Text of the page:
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The Cavalier

‘9 to 5: The Musical’ serves as emblem of the courage and power of women

Pictured+from+left+to+right+are+Emily+Burns%2C+Caroline+Seretis%2C+and+Julia+Botvinov+who+play+the+roles+of+three+powerful+women+who+aim+to+undermine+their+sexist+boss+for+justice.
Pictured from left to right are Emily Burns, Caroline Seretis, and Julia Botvinov who play the roles of three powerful women who aim to undermine their sexist boss for justice.

Pictured from left to right are Emily Burns, Caroline Seretis, and Julia Botvinov who play the roles of three powerful women who aim to undermine their sexist boss for justice.

Kathryn Cambrea

Kathryn Cambrea

Pictured from left to right are Emily Burns, Caroline Seretis, and Julia Botvinov who play the roles of three powerful women who aim to undermine their sexist boss for justice.

Kathryn Cambrea, Editor-in-chief

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If you have ever seen a musical performed at Emerson Junior-Senior High School, you would immediately agree that these shows never fail to impress the audience. “9 to 5: The Musical” is certainly no exception when it comes to that. However, it most certainly sets itself apart as a show embodying the movement unfolding for the rights of women.

With music created by Dolly Parton, “9 to 5: The Musical” was set to be a groundbreaking story. On Saturday, March 3, the auditorium was a full house, just waiting for the curtains to open. At Consolidated Companies, the misogynistic boss, Franklin Hart, Jr., (played by Derek Cartagena) is widely disliked among his primarily female employees. His gestures, sexist tone and words, and manipulation generate audience members to detest him immediately. His power soon decreases because of three powerful women. These ladies are Violet, Judy, and Doralee, played by Emily Burns, Julia Botvinov, and Caroline Seretis, respectively.

Burns, the leading lady of the show, shared her thoughts on her emotions in performing in her last show at EJSHS.

“Being that it was my senior year I was really nervous,” Burns said. “With the way it turned out it was amazing.”

Violet is a widow as well as a single mother who works without rest. She has worked at Consolidated for fifteen years and has never received the promotion she is entitled to. Judy is a new employee at the company and her husband ran off with a 19-year-old, leaving his wife with the pain of countless lying and betrayal. And Doralee is the spunky epitome of Dolly Parton who is happily married, but is consistently objectified for her assets, especially by Mr. Hart, which leads many workers into thinking that she is his mistress when she is not. The one woman who is actually in love with the boss other than his wife is his assistant, Roz, played by Olivia San-Emeterio.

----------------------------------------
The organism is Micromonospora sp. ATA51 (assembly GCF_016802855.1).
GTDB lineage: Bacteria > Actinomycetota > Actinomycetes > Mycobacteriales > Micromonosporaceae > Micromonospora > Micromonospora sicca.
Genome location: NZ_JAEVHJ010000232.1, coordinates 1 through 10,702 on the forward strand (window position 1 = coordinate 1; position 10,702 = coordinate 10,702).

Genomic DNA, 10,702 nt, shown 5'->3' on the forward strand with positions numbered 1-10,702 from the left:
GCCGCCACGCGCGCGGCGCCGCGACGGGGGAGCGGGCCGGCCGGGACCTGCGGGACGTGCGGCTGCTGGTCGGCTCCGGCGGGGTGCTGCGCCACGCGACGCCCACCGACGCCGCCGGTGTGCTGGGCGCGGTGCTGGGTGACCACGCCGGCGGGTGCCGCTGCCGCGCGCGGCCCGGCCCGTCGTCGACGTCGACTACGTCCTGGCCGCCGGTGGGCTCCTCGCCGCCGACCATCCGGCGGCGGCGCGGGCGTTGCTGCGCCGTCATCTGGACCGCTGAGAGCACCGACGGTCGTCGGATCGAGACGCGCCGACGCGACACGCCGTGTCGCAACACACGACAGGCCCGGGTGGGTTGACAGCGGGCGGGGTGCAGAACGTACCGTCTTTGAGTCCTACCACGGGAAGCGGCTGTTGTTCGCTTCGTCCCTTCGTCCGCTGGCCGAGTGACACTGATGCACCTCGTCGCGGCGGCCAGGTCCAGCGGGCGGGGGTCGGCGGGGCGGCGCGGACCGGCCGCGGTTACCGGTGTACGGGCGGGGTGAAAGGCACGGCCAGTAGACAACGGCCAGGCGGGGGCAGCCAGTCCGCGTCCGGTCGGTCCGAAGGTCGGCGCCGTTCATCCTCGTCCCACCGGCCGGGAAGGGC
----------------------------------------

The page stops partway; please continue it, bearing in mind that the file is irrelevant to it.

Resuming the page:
Being that it was my senior year I was really nervous. With the way it turned out it was amazing.”

— Emily Burns

Despite the differences between Violet, Judy, and Doralee, they all share one commonality: they have been pushed down by men who have abused their power and are ready to demand change. The one man who has affected all of them negatively is Mr. Hart. So, what do these ladies do? They envision what their lives would be like without him. They picture themselves forming a gang to plot his murder. They imagine themselves rising to the top. Even though this is set in the 1970s, the current world is interwoven quite beautifully into the plot as signs emerge with the year “2018” and words like “Time’s Up” as reminders of the Women’s March and push for solidarity today.

Now, these women do not kill Mr. Hart. Instead, they kidnap him, which means that they are in charge of Consolidated. They advocate for change in the way the company is ran. An environment of fairness and support is created which channels increased productivity in his absence.

Songs like “Joy to the Girls” and “I Just Might” demonstrate the need for change while songs like “Let Love Grow” and “Get Out and Stay Out” show how working hard has molded the identities of these women for the better. And of course, the iconic award winning song, “9 to 5” will be remembered by audience members. This show has a resounding impact in that it is bound to provoke discussion about women’s roles in society and the capabilities women have to obtain what they work for and promote equality.

So, what happens to Mr. Hart? Will Violet, Judy, and Doralee get away with this? Come and see the show to find out. It is not too late; the show continues to play on Friday, March 9 and Saturday, March 10 at 7:30 p.m.

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‘9 to 5: The Musical’ serves as emblem of the courage and power of women